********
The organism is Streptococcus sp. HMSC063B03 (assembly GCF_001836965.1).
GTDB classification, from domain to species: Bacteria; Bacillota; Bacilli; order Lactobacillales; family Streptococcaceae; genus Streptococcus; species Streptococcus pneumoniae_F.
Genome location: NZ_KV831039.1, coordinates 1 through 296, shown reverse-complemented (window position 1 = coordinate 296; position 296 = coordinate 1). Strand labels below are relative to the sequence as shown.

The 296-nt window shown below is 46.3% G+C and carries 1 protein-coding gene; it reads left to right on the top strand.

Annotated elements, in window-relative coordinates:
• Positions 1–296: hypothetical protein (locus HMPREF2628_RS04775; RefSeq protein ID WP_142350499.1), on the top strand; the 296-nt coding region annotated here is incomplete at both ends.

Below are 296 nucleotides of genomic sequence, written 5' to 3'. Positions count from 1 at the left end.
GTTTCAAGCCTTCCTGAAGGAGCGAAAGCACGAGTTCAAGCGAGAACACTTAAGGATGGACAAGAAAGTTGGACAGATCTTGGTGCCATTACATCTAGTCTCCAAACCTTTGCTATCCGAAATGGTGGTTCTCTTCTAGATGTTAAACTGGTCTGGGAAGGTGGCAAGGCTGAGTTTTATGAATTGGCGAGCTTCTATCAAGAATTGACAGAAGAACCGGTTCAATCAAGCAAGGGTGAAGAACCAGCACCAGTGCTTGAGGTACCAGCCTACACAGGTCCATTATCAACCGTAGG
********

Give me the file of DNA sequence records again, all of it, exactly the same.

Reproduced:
The organism is Streptococcus sp. HMSC063B03 (assembly GCF_001836965.1).
GTDB classification, from domain to species: Bacteria; Bacillota; Bacilli; order Lactobacillales; family Streptococcaceae; genus Streptococcus; species Streptococcus pneumoniae_F.
Genome location: NZ_KV831039.1, coordinates 1 through 296, shown reverse-complemented (window position 1 = coordinate 296; position 296 = coordinate 1). Strand labels below are relative to the sequence as shown.

The 296-nt window shown below is 46.3% G+C and carries 1 protein-coding gene; it reads left to right on the top strand.

Annotated elements, in window-relative coordinates:
• Positions 1–296: hypothetical protein (locus HMPREF2628_RS04775; RefSeq protein ID WP_142350499.1), on the top strand; the 296-nt coding region annotated here is incomplete at both ends.

Below are 296 nucleotides of genomic sequence, written 5' to 3'. Positions count from 1 at the left end.
GTTTCAAGCCTTCCTGAAGGAGCGAAAGCACGAGTTCAAGCGAGAACACTTAAGGATGGACAAGAAAGTTGGACAGATCTTGGTGCCATTACATCTAGTCTCCAAACCTTTGCTATCCGAAATGGTGGTTCTCTTCTAGATGTTAAACTGGTCTGGGAAGGTGGCAAGGCTGAGTTTTATGAATTGGCGAGCTTCTATCAAGAATTGACAGAAGAACCGGTTCAATCAAGCAAGGGTGAAGAACCAGCACCAGTGCTTGAGGTACCAGCCTACACAGGTCCATTATCAACCGTAGG